conscience, obsequious to  his interest, always released him
          from the inconvenient obligation.(43) 

Towards Niger; 
          If his two  competitors,  reconciled by their common danger,
          had advanced upon  him  without delay, perhaps Severus would
          have sunk under  their united effort. Had they even attacked
          him, at the  same  time,  with  separate  views and separate
          armies, the contest  might  have been long and doubtful. But
          they fell, singly and successively, an easy prey to the arts
          as well as  arms of their subtle enemy, lulled into security
          by the moderation of his professions, and overwhelmed by the
          rapidity of his  action.  He  first  marched  against Niger,
          whose reputation and  power  he  the  most  dreaded:  but he
          declined any hostile  declarations,  suppressed  the name of
          his antagonist, and only signified to the senate and people,
          his  intention  of  regulating  the  eastern  provinces.  In
          private he spoke  of  Niger,  his  old  friend  and intended
          successor,(44) with  the most affectionate regard, and highly 
          applauded his generous  design  of  revenging  the murder of
          Pertinax. To punish  the vile usurper of the throne, was the
          duty of every  Roman  general.  To persevere in arms, and to
          resist a lawful  emperor,  acknowledged by the senates would
          alone render him  criminal. (45) The sons of Niger had fallen 
          into  his  hands   among  the  children  of  the  provincial
          governors, detained at  Rome  as  pledges for the loyalty of
          their parents.(46)  As  long  as  the power of Niger inspired 
          terror, or even  respect,  they  were educated with the most
          tender care, with  the children of Severus himself; but they
          were soon involved  in  their  father's  ruin,  and removed,
          first by exile,  and  afterwards  by  death, from the eye of
          public compassion.(47) 

Towards Albinus 
          Whilst Severus was engaged in his eastern war, he had reason
          to apprehend that the governor of Britain might pass the sea
          and the Alps,  occupy  the vacant seat of empire, and oppose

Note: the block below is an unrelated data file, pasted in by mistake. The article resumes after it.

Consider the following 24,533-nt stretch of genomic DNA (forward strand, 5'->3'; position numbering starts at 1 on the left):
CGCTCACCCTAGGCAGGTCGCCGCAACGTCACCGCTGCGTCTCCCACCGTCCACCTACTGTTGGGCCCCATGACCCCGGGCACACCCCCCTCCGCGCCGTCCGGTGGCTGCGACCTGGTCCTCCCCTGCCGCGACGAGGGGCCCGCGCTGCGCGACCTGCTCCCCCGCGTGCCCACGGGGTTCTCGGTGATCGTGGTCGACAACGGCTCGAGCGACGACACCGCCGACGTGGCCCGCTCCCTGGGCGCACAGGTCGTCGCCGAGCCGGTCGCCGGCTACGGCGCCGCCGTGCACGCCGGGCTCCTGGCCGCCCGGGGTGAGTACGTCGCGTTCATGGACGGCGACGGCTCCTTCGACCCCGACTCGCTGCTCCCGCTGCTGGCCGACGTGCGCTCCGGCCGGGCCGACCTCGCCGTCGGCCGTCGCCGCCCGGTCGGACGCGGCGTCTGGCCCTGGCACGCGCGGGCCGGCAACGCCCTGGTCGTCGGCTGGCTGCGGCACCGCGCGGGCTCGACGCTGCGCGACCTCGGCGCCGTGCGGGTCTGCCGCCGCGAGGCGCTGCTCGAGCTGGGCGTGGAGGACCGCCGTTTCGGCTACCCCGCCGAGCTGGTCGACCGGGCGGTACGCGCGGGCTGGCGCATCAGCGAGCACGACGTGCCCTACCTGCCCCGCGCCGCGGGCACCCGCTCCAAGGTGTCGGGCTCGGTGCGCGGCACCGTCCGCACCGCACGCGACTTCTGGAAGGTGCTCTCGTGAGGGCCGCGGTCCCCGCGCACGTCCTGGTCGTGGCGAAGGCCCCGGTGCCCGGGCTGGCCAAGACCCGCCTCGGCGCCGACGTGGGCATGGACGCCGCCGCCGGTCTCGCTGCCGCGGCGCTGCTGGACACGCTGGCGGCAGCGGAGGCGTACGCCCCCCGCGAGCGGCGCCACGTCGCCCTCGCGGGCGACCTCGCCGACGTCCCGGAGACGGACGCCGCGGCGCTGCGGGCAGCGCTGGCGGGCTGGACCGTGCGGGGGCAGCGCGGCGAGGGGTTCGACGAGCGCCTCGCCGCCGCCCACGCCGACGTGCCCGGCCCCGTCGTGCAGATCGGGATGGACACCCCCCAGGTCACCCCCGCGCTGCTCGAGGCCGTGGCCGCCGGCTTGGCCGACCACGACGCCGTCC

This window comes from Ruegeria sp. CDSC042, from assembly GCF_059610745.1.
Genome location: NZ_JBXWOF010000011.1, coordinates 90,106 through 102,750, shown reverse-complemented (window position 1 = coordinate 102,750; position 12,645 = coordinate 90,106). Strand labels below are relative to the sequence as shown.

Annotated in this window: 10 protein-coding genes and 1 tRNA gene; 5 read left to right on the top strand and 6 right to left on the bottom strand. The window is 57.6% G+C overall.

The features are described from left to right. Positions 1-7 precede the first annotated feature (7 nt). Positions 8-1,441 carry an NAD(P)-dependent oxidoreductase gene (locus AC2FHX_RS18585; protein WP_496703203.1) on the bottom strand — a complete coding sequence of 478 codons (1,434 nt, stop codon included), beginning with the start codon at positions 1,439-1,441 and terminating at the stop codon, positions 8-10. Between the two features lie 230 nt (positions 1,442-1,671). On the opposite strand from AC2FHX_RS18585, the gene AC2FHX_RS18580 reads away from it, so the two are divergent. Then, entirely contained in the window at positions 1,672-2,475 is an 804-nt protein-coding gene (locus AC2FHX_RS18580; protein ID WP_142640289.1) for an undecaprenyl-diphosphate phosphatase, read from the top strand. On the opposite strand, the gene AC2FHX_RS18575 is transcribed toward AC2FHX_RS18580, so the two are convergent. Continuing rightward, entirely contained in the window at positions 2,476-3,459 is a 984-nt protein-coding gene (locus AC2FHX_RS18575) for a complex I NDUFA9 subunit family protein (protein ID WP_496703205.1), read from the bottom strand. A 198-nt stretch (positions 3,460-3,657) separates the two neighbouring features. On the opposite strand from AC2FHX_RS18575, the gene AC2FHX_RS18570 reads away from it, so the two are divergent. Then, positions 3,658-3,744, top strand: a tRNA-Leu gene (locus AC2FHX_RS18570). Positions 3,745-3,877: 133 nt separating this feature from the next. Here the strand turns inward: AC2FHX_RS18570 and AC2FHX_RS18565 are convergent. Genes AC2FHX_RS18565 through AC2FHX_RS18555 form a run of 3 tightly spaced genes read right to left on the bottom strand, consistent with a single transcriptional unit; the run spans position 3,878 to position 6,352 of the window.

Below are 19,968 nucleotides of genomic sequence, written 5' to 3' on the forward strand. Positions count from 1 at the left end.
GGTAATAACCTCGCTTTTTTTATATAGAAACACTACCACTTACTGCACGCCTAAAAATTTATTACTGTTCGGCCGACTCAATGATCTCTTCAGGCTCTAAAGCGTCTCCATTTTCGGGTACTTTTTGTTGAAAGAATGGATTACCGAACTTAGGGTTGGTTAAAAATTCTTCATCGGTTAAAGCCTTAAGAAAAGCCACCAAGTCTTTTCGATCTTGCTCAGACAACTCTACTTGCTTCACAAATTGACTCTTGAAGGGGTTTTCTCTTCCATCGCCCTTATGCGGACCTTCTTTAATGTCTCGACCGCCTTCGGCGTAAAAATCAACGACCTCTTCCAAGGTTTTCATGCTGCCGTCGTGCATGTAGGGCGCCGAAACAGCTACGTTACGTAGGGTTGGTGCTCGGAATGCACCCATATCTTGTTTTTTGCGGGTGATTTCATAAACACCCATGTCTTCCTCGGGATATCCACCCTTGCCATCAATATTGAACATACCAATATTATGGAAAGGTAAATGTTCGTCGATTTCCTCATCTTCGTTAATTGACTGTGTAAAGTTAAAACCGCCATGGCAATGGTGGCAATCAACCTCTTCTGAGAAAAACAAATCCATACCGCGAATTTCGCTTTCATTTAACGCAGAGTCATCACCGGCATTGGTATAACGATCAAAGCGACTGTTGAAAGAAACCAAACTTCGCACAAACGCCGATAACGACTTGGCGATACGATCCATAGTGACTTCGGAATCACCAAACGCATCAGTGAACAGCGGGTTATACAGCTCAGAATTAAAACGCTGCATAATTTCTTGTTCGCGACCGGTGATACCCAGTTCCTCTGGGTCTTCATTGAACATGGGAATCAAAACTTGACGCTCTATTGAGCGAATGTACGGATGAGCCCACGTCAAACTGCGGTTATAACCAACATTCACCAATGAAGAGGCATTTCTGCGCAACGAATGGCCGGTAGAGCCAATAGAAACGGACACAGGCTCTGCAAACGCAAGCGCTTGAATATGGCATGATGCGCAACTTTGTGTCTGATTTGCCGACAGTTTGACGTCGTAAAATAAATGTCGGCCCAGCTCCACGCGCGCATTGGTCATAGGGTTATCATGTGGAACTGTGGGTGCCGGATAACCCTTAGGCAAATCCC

his return with  the  authority of the senate and the forces
          of the West.  The  ambiguous  conduct  of  Albinus,  in  not
          assuming the Imperial  title,  left  room  for  negotiation.
          Forgetting, at once,  his professions of patriotism, and the
          jealousy of sovereign power, he accepted the precarious rank
          of Caesar, as  a  reward  for his fatal neutrality. Till the
          first contest was  decided, Severus treated the man, whom he
          had doomed to  destruction,  with  every  mark of esteem and
          regard. Even in  the  letter,  in  which  he  announced  his
          victory over Niger,  he  styles  Albinus  the brother of his
          soul and empire,  sends  him the affectionate salutations of
          his wife Julia,  and  his  young family, and intreats him to
          preserve the armies  and  the  republic  faithful  to  their
          common interest. The  messengers  charged  with  this letter
          were instructed to accost the Caesar with respect, to desire
          a private audience,  and  to  plunge  their daggers into his
          heart. (48)  The  conspiracy  was  discovered,  and  the  too 
          credulous Albinus, at  length, passed over to the continent,
          and prepared for  an  unequal  contest  with  his rival, who
          rushed upon him  at  the  head  of  a veteran and victorious

Events of the civil wars. 
          The military labours  of  Severus  seem  inadequate  to  the
          importance of his  conquests.  Two engagements, the one near
          the Hellespont, the  other in the narrow defiles of Cilicia,